Take Comfort

My husband often makes fun of me.

He doesn’t do it to be mean. I’m sure it’s because he cares.  One of the main things he teases me about: watching movies I’ve already watched a thousand times.  They cross all genres from Excalibur to Sixteen Candles to A Star Is Born (any version).

He can’t figure out why I don’t just watch some TV or at least a new movie—something current.  The answer, for me, is simple.

There is safety and comfort in the known.

Yes, I know all of the sayings.

“Comfort zones are comfortable because they’re familiar, not because they’re healthy.”

“Step forward into growth or step backward into safety.”

I get it.  But I decline.  I disagree.  It doesn’t apply all of the time.

Comfort matters.  It keeps us going.  There’s any number of ways we can find comfort in things we already know. I’m not convinced that that’s always something to regret or feel guilty about.

Think about religion.  Why do people go to church every week?  For their faith, yes.  Maybe because they like to listen to their priest or pastor.  These are true, but don’t many people go because it’s tradition?  Emile Durkheim, a famous sociologist, studied suicide and the major Judeo-Christian faiths back in 1897.  And he found that those faiths with the most ritual, the most repeated and known responses and holidays had followers had lower suicide rates.  I can’t think that this was just because of expectations, rather that there’s something to taking part in rituals and experiences you know and come to take comfort in.

Or take my life, for instance.  I’m all over the place.  I work two jobs. I’m running for an elected position in my job’s union. I write (for myself, for blogs, for a showcase coming up that I’m to be featured in), run a local writer’s group, and attend another one nearby.  I try to get roles in plays.  Sometimes I spend time with my husband and friends doing RPGs or board gaming. I even get to see my cats once in a while.  I have a lot to do.  And when downtime at home hits, my GenX side comes out—I need background noise, even if I’m doing something else.  Why wouldn’t I pick a movie I love that I know all of the lines to?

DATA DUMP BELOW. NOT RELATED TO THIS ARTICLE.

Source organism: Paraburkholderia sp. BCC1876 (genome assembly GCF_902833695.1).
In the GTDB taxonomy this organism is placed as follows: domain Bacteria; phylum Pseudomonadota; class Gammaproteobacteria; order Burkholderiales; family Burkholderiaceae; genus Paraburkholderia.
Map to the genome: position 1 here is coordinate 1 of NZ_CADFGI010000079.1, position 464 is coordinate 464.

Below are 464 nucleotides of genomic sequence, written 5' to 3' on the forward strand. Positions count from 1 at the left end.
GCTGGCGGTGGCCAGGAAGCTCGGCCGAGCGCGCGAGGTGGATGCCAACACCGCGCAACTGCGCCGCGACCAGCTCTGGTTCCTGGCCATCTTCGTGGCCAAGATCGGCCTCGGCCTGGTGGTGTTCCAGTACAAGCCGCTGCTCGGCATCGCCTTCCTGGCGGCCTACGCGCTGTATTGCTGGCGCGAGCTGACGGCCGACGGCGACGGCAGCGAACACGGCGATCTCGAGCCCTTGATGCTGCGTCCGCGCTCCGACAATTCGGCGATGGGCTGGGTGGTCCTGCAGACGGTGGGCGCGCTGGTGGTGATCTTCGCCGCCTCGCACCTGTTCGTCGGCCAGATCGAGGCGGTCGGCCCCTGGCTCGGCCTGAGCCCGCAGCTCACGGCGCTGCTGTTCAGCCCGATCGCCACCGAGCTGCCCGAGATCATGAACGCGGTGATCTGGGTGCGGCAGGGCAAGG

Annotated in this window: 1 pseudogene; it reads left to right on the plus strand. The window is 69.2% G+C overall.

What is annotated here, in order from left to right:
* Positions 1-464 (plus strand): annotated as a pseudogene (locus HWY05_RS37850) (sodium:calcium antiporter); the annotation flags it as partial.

It gives me something that I can connect to without having to put more mental effort into it.  I know those lines.  I love those characters.  I can work on grading essays or concocting writing prompts while I watch Samantha Baker pine over Jake Ryan in the breaks here and there.

It gives me familiarity in a world that increasingly becomes more and more unfamiliar, whether it be because of world events or just because I’m simply getting older and haven’t had to process this terrain and these problems before.

So I say, find something that gives you comfort—maybe not food (though I have that problem, too)—but something else that you can come back to when you need to regroup.  I think that’s a way to find something healthy in the comfortable and known.

I’ll be getting back to my King Arthur legends and Judy Garland now.

Marcie Herman Riebe

Marcie is a bilingual caseworker by day, a university adjunct by night, and an aspiring writer at times in between. An import to NEPA, she has been active in the arts for many years from theatre to forensics to music. Her interest in the arts continues as founder of Ink, an area writer's group, a founding member of Voce Angeli (NEPA's only all-female chamber choir), and as a columnist for Thirty-Third Wheel. She loves all things Pittsburgh, particularly the University of Pittsburgh where she earned her Master of Arts in Linguistics. She lives in Scranton with her handsome husband, Pete, and their horde of cats: Napoleon, King Ajax, Sam, and Dean.

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